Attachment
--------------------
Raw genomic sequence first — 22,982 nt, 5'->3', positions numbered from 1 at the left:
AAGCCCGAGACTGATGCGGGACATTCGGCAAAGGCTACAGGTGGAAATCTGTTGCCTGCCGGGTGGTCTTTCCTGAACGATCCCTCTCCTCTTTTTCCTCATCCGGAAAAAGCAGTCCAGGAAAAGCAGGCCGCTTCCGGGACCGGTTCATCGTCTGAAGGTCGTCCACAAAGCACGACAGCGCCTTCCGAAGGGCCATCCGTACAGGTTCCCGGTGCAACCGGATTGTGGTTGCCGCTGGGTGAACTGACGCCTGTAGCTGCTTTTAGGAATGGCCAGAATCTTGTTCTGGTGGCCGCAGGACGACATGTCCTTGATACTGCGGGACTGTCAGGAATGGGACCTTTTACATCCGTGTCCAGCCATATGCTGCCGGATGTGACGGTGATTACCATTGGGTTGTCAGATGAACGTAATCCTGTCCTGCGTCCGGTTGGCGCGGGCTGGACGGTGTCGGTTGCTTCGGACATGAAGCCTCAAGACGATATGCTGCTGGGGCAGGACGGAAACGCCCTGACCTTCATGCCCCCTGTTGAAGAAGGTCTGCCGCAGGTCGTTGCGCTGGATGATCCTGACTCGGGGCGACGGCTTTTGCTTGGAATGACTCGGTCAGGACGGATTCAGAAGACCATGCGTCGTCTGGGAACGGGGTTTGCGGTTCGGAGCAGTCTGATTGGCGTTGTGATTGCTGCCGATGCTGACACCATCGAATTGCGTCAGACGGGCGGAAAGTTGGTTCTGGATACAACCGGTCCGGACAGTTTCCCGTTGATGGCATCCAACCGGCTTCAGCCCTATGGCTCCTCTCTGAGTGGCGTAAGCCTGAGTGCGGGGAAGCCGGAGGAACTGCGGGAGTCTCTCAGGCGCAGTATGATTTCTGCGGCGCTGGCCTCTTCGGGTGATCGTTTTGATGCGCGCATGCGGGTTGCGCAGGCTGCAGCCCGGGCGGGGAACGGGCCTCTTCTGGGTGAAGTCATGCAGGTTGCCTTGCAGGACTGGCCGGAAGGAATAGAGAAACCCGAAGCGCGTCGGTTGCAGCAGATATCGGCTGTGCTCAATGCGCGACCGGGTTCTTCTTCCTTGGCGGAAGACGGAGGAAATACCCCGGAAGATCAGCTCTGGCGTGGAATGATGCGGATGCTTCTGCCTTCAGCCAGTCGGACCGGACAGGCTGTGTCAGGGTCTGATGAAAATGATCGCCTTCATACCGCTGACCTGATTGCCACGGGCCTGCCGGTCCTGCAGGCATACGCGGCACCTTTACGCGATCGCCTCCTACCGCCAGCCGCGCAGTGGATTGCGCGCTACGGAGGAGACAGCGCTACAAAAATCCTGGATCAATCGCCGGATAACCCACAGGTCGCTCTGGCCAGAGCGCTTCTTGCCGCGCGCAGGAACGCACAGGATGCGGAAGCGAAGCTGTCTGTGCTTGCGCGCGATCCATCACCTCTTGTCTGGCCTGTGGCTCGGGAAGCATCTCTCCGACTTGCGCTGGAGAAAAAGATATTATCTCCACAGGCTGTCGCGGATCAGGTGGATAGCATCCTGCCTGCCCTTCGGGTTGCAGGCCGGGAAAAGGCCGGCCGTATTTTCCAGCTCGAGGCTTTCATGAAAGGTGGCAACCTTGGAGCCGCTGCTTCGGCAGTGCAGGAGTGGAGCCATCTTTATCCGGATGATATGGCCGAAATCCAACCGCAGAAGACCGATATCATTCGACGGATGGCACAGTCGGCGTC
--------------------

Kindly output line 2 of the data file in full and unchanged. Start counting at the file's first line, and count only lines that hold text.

AAGCCCGAGACTGATGCGGGACATTCGGCAAAGGCTACAGGTGGAAATCTGTTGCCTGCCGGGTGGTCTTTCCTGAACGATCCCTCTCCTCTTTTTCCTCATCCGGAAAAAGCAGTCCAGGAAAAGCAGGCCGCTTCCGGGACCGGTTCATCGTCTGAAGGTCGTCCACAAAGCACGACAGCGCCTTCCGAAGGGCCATCCGTACAGGTTCCCGGTGCAACCGGATTGTGGTTGCCGCTGGGTGAACTGACGCCTGTAGCTGCTTTTAGGAATGGCCAGAATCTTGTTCTGGTGGCCGCAGGACGACATGTCCTTGATACTGCGGGACTGTCAGGAATGGGACCTTTTACATCCGTGTCCAGCCATATGCTGCCGGATGTGACGGTGATTACCATTGGGTTGTCAGATGAACGTAATCCTGTCCTGCGTCCGGTTGGCGCGGGCTGGACGGTGTCGGTTGCTTCGGACATGAAGCCTCAAGACGATATGCTGCTGGGGCAGGACGGAAACGCCCTGACCTTCATGCCCCCTGTTGAAGAAGGTCTGCCGCAGGTCGTTGCGCTGGATGATCCTGACTCGGGGCGACGGCTTTTGCTTGGAATGACTCGGTCAGGACGGATTCAGAAGACCATGCGTCGTCTGGGAACGGGGTTTGCGGTTCGGAGCAGTCTGATTGGCGTTGTGATTGCTGCCGATGCTGACACCATCGAATTGCGTCAGACGGGCGGAAAGTTGGTTCTGGATACAACCGGTCCGGACAGTTTCCCGTTGATGGCATCCAACCGGCTTCAGCCCTATGGCTCCTCTCTGAGTGGCGTAAGCCTGAGTGCGGGGAAGCCGGAGGAACTGCGGGAGTCTCTCAGGCGCAGTATGATTTCTGCGGCGCTGGCCTCTTCGGGTGATCGTTTTGATGCGCGCATGCGGGTTGCGCAGGCTGCAGCCCGGGCGGGGAACGGGCCTCTTCTGGGTGAAGTCATGCAGGTTGCCTTGCAGGACTGGCCGGAAGGAATAGAGAAACCCGAAGCGCGTCGGTTGCAGCAGATATCGGCTGTGCTCAATGCGCGACCGGGTTCTTCTTCCTTGGCGGAAGACGGAGGAAATACCCCGGAAGATCAGCTCTGGCGTGGAATGATGCGGATGCTTCTGCCTTCAGCCAGTCGGACCGGACAGGCTGTGTCAGGGTCTGATGAAAATGATCGCCTTCATACCGCTGACCTGATTGCCACGGGCCTGCCGGTCCTGCAGGCATACGCGGCACCTTTACGCGATCGCCTCCTACCGCCAGCCGCGCAGTGGATTGCGCGCTACGGAGGAGACAGCGCTACAAAAATCCTGGATCAATCGCCGGATAACCCACAGGTCGCTCTGGCCAGAGCGCTTCTTGCCGCGCGCAGGAACGCACAGGATGCGGAAGCGAAGCTGTCTGTGCTTGCGCGCGATCCATCACCTCTTGTCTGGCCTGTGGCTCGGGAAGCATCTCTCCGACTTGCGCTGGAGAAAAAGATATTATCTCCACAGGCTGTCGCGGATCAGGTGGATAGCATCCTGCCTGCCCTTCGGGTTGCAGGCCGGGAAAAGGCCGGCCGTATTTTCCAGCTCGAGGCTTTCATGAAAGGTGGCAACCTTGGAGCCGCTGCTTCGGCAGTGCAGGAGTGGAGCCATCTTTATCCGGATGATATGGCCGAAATCCAACCGCAGAAGACCGATATCATTCGACGGATGGCACAGTCGGCGTC